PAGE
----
While I’ve been getting more minimalist with each passing day, choosing mostly to run in thin huaraches, I definitely think there’s a time and a place for full coverage. Most especially in cold weather and in the gym. In those cases where I need full coverage and perhaps am not in the mood for any of my toe shoes, I’ve typically reached for the Inov-8 Bare X 200
But as one of the commenters on that previous review pointed out, the Bare X 200 is not specifically a CrossFit shoe. It’s a point to which I would object, as there is a difference between how a shoe (or any product, really) is marketed/positioned and whether it’s actually effective in a given situation. Most of the time when I have the Bare X 200s on, it’s for CrossFit as opposed to running.
Yet, he has a point. If a shoe Inov-8 built and positioned carefully for running works so well for CrossFit, then what about an Inov-8 shoe that is specifically positioned as a CrossFit shoe? You’d end up with the Bare-XF 260. Let’s see how closely Inov-8’s vision for CrossFit matches up with the reality.
What you get
First off, when I got these shoes I took them out of the box, tried them on, then left them sitting out to wear to the gym the next day. My cat promptly vomitted on them. Obviously that meant I had to wash them before taking pictures. So if they seem a little faded or worn in the pictures, blame me for that.
The Bare-XF 260 has a unique look from the get go. One of my fellow athletes referred to them as my “Marty McFly” shoes, given the retro-futuristic look. At first I didn’t really like the look, but it quickly grew on me. Being that these were the first velcro shoes I’ve worn in a while it was actually kind of fun to not have to worry about laces. It was like being a kid again.
The basic stats are very close to the Bare X 200:
- Weight: 260G / 8.3OZ (US size 9)
- Footbed: 3mm
- Drop: 0
Ostensibly the only difference with the Bare-XF 260 is that the weight is 1.2 oz. higher. Right? Well, yes and no. On paper the only difference is weight, true. But on your feet there’s a lot of difference. I felt like the sole of the Bare-XF 260 wasn’t quite as flexible as the Bare X 200 even with the insole removed. The shoe as a whole felt a lot stiffer. This is likely because of the way the sole wraps around your foot in the form of the velcro straps. This structure is pretty solid and is not particularly forgiving of multi-directional movement. More on that in a moment.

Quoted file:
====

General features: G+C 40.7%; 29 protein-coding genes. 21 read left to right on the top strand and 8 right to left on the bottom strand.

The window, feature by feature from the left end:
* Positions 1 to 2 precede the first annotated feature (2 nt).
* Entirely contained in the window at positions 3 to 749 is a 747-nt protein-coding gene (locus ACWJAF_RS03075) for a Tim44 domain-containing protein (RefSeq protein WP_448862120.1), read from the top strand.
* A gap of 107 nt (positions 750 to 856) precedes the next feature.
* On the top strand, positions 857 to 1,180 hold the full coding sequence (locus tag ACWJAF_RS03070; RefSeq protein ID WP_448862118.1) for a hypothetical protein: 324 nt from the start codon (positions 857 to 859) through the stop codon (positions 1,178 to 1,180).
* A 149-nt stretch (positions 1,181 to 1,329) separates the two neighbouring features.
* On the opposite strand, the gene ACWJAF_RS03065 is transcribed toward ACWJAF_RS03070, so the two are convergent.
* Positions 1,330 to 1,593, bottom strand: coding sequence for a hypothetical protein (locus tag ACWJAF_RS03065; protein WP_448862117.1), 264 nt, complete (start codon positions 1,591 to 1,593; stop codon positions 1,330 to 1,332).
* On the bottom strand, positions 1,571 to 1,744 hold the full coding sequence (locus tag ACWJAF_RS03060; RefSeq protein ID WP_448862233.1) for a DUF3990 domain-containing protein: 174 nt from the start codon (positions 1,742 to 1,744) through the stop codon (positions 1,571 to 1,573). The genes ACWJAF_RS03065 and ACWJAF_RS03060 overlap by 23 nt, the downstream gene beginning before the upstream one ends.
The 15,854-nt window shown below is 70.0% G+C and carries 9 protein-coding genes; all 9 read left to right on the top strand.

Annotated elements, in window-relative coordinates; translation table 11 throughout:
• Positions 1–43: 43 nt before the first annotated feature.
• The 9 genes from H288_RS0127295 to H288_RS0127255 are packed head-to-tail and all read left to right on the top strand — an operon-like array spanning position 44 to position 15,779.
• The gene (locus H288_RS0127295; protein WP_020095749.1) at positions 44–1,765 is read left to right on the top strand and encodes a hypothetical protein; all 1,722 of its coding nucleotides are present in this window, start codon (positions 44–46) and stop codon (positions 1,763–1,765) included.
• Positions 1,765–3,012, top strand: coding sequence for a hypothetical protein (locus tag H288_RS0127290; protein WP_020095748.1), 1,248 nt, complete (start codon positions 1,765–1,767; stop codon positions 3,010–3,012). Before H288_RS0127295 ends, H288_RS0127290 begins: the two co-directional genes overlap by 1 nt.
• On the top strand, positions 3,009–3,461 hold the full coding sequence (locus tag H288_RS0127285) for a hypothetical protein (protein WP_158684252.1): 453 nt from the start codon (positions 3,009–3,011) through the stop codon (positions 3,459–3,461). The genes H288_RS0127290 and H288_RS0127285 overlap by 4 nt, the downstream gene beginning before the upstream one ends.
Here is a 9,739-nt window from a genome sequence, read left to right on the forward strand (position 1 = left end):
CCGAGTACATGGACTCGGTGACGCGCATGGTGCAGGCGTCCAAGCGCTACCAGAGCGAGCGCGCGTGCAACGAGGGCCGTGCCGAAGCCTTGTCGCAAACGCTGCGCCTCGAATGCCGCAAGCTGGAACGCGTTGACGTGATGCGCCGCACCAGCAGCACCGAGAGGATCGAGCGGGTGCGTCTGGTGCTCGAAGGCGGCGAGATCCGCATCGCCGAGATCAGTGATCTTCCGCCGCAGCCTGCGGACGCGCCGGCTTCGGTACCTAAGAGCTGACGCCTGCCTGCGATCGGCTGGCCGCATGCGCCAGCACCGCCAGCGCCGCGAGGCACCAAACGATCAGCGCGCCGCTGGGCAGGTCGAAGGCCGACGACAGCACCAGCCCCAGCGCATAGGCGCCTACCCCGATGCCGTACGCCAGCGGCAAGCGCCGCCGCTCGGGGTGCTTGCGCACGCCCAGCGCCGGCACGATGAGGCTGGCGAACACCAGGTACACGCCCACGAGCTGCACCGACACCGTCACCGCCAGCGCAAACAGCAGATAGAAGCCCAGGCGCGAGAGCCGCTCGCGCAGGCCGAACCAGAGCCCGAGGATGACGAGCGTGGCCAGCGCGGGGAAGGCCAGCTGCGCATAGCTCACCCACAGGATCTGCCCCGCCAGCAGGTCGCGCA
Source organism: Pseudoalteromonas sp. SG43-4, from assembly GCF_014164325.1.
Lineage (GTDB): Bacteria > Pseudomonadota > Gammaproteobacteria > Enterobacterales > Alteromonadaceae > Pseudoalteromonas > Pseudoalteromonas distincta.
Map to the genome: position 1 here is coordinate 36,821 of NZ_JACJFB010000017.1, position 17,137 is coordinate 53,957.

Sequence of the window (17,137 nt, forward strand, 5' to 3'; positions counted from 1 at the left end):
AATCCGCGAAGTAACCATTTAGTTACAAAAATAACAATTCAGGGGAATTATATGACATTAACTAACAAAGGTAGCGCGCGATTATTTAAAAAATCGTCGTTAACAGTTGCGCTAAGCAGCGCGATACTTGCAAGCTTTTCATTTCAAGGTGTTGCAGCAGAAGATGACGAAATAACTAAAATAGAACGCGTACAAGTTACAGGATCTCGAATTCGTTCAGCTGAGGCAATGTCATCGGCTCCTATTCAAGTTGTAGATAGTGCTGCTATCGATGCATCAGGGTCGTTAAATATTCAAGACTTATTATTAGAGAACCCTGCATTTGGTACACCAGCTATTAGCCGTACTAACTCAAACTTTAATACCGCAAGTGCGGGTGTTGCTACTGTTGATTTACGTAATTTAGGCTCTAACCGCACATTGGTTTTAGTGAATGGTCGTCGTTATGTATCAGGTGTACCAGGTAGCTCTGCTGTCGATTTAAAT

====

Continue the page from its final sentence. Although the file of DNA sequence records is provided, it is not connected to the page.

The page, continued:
In contrast, the mesh portion of the upper is super thin, light, and very breathable. It feels almost delicate but performs well and stays strong.
One of the main CrossFit-style features of these is the sides being engineered for rope climbing. For that they work wonderfully. If your rope climbing form is good you’ll find that these shoes put the rope directly in that sweet spot and add a little extra grip.
The high breathability of the Bare-XF 260 is also quite excellent. Getting out there on hot days doesn’t bother my feet at all.
The faster Olympic lifts felt really sturdy and solid. No more so than any other shoe, but they definitely performed adequately in that department.
One of the sections of velcro that started coming loose immediately.
I felt awkward running in these even just for short WOD distances.
Compared to other minimalist shoes, the Bare-XF 260 feels clunky. I was plenty forgiving of the fact that they look clunky, but since they also feel that way I can’t overlook it.
The benefits of the nearly-full-wrap sole material are rather negated by the stiffness that comes with it. The rubber is just too stiff and creates a cumbersome feeling. Also, incorporating it into the fastening system — while innovative in theory — was a bad idea. In contrast to the more familiar loop velcro, where you have the benefit of extra tugging, with these you just lay it down on a separate piece of the shoe. It doesn’t feel as secure and indeed does come loose rather easily. That’s not even taking to account the fact that the velcro is attached to the shoe via sticky strips as opposed to secure stitching. Two of the pieces were already peeling loose when I opened the box for the first time, so I’m sure you can imagine that they’ve come apart even further after many uses.
Last but not least, these just feel relatively cheap next to some of Inov-8’s other offerings. Which is especially frustrating for a shoe priced at $140.
Mind, as luck would have it, TheClymb has a sale on Inov-8s
starting today, June 17, and the XF 260s are part of that sale, listed at about $60, so that’s better if
these shoes are up your alley. NOTE 1:
If you’re not yet a member of the Clymb, that link is going to ask you to login or join. Use the invite link here
. NOTE 2:
Seems TheClymb has a coupon for an extra 10% off
today CLYMBEVOLUTION, so there’s that.
(Since you might not be sold on the XF 260, note there are some other options (like the Bare-X 200 I reviewed here
) among others
This is the first shoe review I’ve done where my opinion trends mostly towards the negative. It’s just kind of a let down of a shoe. I can appreciate the “Rope-Tec” in theory but unless you climb ropes a LOT then this just isn’t a convincing enough reason to drop that kind of money.
There’s some good ideas here, they just seem poorly executed.